Plato’s Cave: Commentary on politics, the press, and the popular media.
GENEVA, N.Y.—For the past five years, Professors Iva Deutchman and Linda Robertson have amused and educated Upstate New York audiences by analyzing and skewering politicians, the press, and the popular media on their radio talk show, Plato’s Cave. On November 1, the show will be broadcast via satellite, making it available to the world.
Plato’s Cave, which airs Thursdays from 6:30 until 7 p.m., will continue to be produced through Hobart and William Smith Colleges’ radio station, WEOS 89.7FM, a National Public Radio affiliate, by Michael Black, WEOS station manager. It is distributed on the Public Radio Satellite System. The program is distributed to more than 700 public radio stations that can access the Public Radio Satellite System, the main mechanism for distributing public radio programming throughout the country. It is also aired via the Web site at www.weos.org.
Now many more listeners will be able to tune into the cutting-edge, politically incorrect, frequently liberal—and often left-of-liberal—program. While laced with humor, the comments of Deutchman and Robertson are predicated on years of research and analysis. The professors are published in the fields of political science, communications, and media analysis.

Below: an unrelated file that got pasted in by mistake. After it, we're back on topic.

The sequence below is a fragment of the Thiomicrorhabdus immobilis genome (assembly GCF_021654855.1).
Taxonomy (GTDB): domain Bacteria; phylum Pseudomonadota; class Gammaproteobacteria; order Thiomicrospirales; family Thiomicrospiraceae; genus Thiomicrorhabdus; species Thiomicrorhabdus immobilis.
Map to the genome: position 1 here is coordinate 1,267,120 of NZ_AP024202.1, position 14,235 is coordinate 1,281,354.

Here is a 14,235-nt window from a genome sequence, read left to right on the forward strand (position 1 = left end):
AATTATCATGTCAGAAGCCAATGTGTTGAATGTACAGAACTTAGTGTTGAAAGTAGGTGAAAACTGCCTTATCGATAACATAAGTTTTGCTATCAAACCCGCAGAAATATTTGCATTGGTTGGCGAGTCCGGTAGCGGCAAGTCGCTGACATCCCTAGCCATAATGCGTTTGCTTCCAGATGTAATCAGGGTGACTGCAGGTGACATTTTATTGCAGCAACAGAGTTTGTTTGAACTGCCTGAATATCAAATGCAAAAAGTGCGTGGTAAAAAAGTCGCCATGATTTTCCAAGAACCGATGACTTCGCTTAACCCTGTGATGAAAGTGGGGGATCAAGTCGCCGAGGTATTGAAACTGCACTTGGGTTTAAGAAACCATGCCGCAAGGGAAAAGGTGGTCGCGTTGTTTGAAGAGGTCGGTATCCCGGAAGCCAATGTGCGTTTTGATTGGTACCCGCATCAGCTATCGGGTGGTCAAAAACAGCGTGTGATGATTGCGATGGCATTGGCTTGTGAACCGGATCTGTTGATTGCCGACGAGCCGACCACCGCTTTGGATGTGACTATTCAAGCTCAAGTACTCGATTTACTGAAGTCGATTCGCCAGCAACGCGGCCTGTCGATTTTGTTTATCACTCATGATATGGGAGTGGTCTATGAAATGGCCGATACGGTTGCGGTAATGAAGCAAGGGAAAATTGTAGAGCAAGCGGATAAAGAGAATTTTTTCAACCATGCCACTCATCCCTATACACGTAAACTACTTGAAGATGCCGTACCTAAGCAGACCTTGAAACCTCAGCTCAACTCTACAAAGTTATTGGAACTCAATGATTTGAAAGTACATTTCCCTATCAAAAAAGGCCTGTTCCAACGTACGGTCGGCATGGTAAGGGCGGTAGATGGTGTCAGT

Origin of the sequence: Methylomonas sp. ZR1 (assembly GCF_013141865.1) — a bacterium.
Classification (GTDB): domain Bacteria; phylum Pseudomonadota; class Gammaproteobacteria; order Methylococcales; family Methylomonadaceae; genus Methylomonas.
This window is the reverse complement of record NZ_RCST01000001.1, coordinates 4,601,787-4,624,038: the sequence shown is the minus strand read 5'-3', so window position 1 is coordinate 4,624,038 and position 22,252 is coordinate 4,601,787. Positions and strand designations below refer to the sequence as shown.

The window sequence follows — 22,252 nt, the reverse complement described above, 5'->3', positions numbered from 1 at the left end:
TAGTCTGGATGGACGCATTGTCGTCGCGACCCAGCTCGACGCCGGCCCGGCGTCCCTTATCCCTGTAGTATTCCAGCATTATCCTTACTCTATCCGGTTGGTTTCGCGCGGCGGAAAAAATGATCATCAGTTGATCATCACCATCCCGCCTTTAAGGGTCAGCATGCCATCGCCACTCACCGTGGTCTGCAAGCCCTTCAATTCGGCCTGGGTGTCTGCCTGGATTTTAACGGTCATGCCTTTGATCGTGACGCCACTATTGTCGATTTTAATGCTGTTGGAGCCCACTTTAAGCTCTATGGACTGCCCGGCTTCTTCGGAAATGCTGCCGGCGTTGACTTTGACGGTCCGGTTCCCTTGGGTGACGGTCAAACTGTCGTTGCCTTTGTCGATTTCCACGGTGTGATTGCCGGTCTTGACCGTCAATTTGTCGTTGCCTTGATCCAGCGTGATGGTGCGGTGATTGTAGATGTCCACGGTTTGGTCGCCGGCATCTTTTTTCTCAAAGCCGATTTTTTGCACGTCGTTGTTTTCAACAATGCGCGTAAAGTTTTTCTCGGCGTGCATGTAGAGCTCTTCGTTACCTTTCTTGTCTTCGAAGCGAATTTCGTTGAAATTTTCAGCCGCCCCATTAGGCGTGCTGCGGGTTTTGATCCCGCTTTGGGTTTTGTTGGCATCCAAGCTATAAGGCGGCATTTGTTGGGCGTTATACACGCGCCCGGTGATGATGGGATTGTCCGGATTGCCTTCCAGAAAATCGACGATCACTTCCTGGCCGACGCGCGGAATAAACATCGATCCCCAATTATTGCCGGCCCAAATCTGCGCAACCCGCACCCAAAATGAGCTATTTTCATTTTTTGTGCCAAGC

“Unlike the know-it-all Sunday/CNN gasbags, we actually have advanced degrees and comment on subjects in our areas of expertise,” says Robertson. “We rely upon badinage, the quip, and serious analysis to help our audiences feel someone like them is thinking about the issues of the day in a way which takes news, politics, and culture seriously, but we know that the best way to insight is often through humor.”
The show opens with a commentary by each professor. Recently, Deutchman questioned Connie Chung's competence as a journalist for her cross-examination of Rep. Gary Condit (D-Calif.) as if he were an accused murderer. Deutchman discussed how the press can help erode an understanding of fundamental civil liberties by convening kangaroo courts for our entertainment.
Of late, Robertson, who is in London, has been comparing and contrasting the selection of the Tory party leadership with the unelection of George W. Bush, focusing primarily on the influence of the far right on both parties. She accused the Sunday London Times of weak journalism for an article which used a television character to exemplify women in the far right of the Tory party, instead of actually interviewing any such woman in that party.
Other Plato’s Cave highlights include a segment called “The Republican Nose Dive,” which is based on a serious political science theory which questions the survival of the Republican party, and “The Have They No Shame Award,” which focuses on an event in either the political or cultural arena that the professors deem egregious.
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